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Unpaid internships: yes or no?

GET PAID OR BUST // ASHLEY BAULER

Every year when April rolls around prospective students have existential crises in regards to trying to find an internship. They encounter issues when they have to decide between experience and compensation, an unfair choice.

It seems that the job market requires 10 years of experience, including four internships by the time a student graduates. Though that’s an exaggeration, but sometimes students are left making hard decisions: take an unpaid internship or find an alternative? The answer is simple: Find an alternative.

Personal finance is extremely important to understand, and difficult money situations can be stressful. It is no secret that the city of Denver is changing; highrises are being slapped up all over the city, but rent isn’t dropping anytime soon and groceries still have to be bought.

The summer months, for a lot of students, are an opportunity to work full-time and make money to support themselves later when they are taking classes. If a person isn’t being paid but is still required to work 20 to 40 hours a week, the person is left to find a way to support themselves outside of that unpaid internship.

A person can’t support themselves with an unpaid job. They can’t. Unless a student is a heir to an estate, they cannot afford $1,000-plus a month in rent, not including food and transportation, with no steady source of income. Students then have to work evenings at a job that pays enough, which would mean working about 40 hours a week at a paid job and then an additional 30 to 40 hours a week at an unpaid internship. It’s not worth the struggle. Look for an alternative, like a club on campus in the field or keep looking for a paid internship.

Other alternatives can be extremely beneficial and possibly be put in place of a traditional internship due to experience. For instance, Portfolio Management Group allows for business students to become knowledgeable of Bloomberg terminals, fundamental financial analysis, and managing groups, as well as actually investing capital. The experience almost exceeds that of an internship.

Don’t work to the point of psychosis.  Money doesn’t make anyone happy, but the lack of it can spell misery, so don’t take an unpaid internship.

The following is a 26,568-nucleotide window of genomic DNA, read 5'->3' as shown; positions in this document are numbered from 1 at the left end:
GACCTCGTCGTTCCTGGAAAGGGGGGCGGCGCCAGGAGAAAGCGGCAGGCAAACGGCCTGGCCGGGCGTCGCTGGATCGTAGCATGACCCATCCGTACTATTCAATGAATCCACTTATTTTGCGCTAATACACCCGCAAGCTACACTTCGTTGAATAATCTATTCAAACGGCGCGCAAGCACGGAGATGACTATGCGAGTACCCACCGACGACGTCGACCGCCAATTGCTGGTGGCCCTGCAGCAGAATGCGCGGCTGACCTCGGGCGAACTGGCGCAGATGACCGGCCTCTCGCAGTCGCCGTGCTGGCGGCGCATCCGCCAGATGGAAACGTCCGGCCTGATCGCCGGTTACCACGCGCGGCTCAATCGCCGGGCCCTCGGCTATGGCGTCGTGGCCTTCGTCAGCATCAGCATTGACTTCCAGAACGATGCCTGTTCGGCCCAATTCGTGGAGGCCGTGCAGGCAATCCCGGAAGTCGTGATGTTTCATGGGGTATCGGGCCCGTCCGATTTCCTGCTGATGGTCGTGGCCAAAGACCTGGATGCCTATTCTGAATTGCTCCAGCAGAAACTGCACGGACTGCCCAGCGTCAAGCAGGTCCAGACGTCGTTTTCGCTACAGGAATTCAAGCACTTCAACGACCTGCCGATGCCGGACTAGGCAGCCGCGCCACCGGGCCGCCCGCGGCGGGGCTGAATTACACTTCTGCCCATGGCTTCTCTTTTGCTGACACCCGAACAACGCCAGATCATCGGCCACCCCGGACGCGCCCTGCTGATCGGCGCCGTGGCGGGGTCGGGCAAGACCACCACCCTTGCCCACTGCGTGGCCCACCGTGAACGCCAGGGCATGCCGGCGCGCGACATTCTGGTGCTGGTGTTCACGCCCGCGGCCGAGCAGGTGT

UNPAID WORK LEADS TO OPPORTUNITY // GEM SHEPS

Every college student has heard this conundrum: To get a job, students need experience; to get experience, students need a job. This dilemma leaves students without even entry level work once they graduate. One of the best ways for students to overcome this flaw in the system is to take on an unpaid internship.

The word “unpaid” usually causes people to draw the line, and for good reasons. College students are busy and many are already working minimum wage jobs for extra cash. However, though the gig is unpaid, internships provide invaluable experience that could be the making or breaking of a student’s future career. Working an internship at a bank during college can pave the path to an accounting job upon graduation.

Students’ time constraints might keep them from going after an unpaid internship, but many don’t realize that the commitment is usually only a few hours per week. Taking a day to work for free may not seem feasible, but the people looking to take on interns are aware that their target market is students and are typically flexible and can schedule around classes and work.

Even those not pursuing a college degree can find unpaid internships that fit their interests. The internships can be used as a tool to garner experience and in many cases can be presented in place of an associate’s degree and even a bachelor’s degree. Many job ads list “a bachelor’s degree or equivalent experience” in applicant requirements. The equivalent experience can come from on-the-job training and internships.

Internships provide practical skills that often can’t be taught in a classroom. Having a chance to interact with and explore the environment of their future career is invaluable to students. Combining hands-on experience with lectures and tests is the most effective way to get a well-rounded education.

Though interning for free might seem like a waste of time to the shortsighted, internships can lead to a spot as a paid employee in the long run.

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